- Friends. It is said that if we have three good friends in our lives, who we can eat, drink and be merry with, then we are blessed. It is, therefore, very important to choose our friends wisely because they are the ones who will help to define the level of fulfillment we attain in life. Friendship is a classic example of quality being far more important than quantity. Like breath, however, we tend to squander the opportunity to delve meaningfully into the lives of our true friends. Also, in a “social-media gone wild” culture, we can be easily fooled about who our real friends are. Worse yet, we tend to waste a tremendous amount of time worried about what strangers or unimportant people think about us. We should be careful not to merely fill our lives with acquaintances in our search to feel connected. We should be grateful for the friends we do have and deepen those relationships. The blessing that a true friendship brings will only be clear to us when we invest the requisite time to deepen that friendship. Start with three friends. Three friends might sound like a small number of friends to have; however, deepening a relationship takes a lot of time and tremendous commitment. It is really difficult, outside of our family and significant others, to properly nurture and maintain too many friendships. Therefore, three is just the right number of friends to make us feel connected, loved and blessed.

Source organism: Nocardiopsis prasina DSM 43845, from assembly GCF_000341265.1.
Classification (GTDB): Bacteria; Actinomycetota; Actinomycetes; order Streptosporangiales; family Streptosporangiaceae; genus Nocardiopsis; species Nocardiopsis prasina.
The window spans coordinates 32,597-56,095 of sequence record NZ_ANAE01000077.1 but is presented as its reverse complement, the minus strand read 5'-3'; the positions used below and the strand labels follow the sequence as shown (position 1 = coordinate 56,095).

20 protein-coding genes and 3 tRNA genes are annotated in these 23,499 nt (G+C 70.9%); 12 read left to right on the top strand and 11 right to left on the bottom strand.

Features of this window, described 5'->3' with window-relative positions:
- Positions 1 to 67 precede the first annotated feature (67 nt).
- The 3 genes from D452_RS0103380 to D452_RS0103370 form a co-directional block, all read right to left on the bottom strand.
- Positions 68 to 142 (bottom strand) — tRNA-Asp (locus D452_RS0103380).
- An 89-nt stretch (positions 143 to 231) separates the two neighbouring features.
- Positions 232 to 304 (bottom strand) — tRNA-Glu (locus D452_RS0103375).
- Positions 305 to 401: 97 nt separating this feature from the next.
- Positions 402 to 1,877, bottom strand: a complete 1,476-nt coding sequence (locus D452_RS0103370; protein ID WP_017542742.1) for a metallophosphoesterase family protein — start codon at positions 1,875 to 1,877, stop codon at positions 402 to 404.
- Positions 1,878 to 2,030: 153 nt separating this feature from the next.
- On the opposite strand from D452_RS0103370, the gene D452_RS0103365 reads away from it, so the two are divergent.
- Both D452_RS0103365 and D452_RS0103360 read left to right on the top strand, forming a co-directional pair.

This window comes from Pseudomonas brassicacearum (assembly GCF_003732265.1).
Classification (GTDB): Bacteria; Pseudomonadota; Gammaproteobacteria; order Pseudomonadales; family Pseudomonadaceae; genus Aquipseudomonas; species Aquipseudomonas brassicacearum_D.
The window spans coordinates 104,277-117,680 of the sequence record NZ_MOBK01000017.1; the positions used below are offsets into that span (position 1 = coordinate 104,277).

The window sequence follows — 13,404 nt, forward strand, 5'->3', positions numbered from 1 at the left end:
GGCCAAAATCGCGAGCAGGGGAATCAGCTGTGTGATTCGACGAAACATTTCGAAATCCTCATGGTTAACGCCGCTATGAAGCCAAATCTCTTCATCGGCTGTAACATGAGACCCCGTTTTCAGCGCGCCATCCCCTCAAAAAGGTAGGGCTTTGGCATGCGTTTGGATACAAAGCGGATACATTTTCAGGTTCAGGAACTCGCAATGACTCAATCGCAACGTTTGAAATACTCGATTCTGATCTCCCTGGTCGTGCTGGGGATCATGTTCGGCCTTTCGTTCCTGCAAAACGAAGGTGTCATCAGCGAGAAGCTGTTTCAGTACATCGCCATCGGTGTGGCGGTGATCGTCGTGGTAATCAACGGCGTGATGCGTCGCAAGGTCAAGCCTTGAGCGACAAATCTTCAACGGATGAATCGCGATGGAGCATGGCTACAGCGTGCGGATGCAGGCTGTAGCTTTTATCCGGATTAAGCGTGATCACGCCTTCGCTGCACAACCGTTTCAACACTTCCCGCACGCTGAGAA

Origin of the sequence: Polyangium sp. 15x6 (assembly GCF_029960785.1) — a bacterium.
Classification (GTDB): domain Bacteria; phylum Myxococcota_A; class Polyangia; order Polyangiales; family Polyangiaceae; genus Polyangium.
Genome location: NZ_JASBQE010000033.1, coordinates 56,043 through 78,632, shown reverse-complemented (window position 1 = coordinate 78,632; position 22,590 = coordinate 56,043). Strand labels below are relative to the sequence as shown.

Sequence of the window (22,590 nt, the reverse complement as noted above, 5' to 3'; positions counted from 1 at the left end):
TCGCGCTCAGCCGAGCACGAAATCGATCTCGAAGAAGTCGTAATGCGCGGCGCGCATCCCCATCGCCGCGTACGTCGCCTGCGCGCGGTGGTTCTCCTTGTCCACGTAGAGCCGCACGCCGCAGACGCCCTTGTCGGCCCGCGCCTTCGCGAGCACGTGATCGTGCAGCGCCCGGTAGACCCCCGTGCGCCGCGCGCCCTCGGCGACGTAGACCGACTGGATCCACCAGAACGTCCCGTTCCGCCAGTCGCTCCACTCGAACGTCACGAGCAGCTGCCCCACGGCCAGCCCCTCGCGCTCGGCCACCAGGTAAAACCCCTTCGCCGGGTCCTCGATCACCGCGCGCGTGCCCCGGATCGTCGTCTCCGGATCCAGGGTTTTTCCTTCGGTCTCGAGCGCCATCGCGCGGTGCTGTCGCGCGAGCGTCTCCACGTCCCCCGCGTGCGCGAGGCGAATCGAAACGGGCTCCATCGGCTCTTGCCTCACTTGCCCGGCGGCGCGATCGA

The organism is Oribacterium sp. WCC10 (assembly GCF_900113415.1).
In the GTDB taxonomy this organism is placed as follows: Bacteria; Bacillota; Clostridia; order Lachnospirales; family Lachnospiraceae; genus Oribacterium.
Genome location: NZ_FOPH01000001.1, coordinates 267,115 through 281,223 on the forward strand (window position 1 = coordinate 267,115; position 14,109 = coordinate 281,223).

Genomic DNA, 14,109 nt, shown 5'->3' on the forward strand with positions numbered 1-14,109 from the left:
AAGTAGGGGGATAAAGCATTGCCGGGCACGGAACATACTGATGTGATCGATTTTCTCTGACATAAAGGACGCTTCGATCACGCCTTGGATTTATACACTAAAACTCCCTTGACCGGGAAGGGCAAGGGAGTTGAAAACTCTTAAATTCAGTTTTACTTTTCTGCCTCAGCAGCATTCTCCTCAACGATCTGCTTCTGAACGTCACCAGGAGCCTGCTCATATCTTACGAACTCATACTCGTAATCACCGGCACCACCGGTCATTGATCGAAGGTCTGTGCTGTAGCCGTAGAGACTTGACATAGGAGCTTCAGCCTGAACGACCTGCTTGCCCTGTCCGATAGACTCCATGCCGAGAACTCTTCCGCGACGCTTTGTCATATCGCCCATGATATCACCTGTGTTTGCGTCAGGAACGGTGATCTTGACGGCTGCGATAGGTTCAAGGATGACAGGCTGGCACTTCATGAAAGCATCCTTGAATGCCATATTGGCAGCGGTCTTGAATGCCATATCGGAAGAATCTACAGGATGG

- Family. Having family who love and support us is a blessing because there is something special about our blood connections. We are introduced to the world and given our values vis-à-vis our family. Just like friendship, however, family is about quality not quantity. In other words, we do not have to have a maxed out relationship with every single person in our family in order for us to be blessed. If we can’t connect to everyone in the family, that is perfectly fine. The key is to find at least a few family members who we can deepen our relationship with. Also, bear in mind that a family member does not have to be alive for us to be blessed by the relationship. The bonds that we create with our loved ones cannot be destroyed by death. I still see the faces and hear the wisdom of family members who have passed on. I would do anything to see them again; however, their physical absence cannot obliterate my memory of them or their wisdom that still taps me on the shoulders, whispers in my ears or visits me in dreams. The blessing is the bond, not the physical presence of a family member. So, as long as you have a family member, dead or alive, who you were able to connect to and who you can continue to live off the royalties of your familial bond, then you are blessed.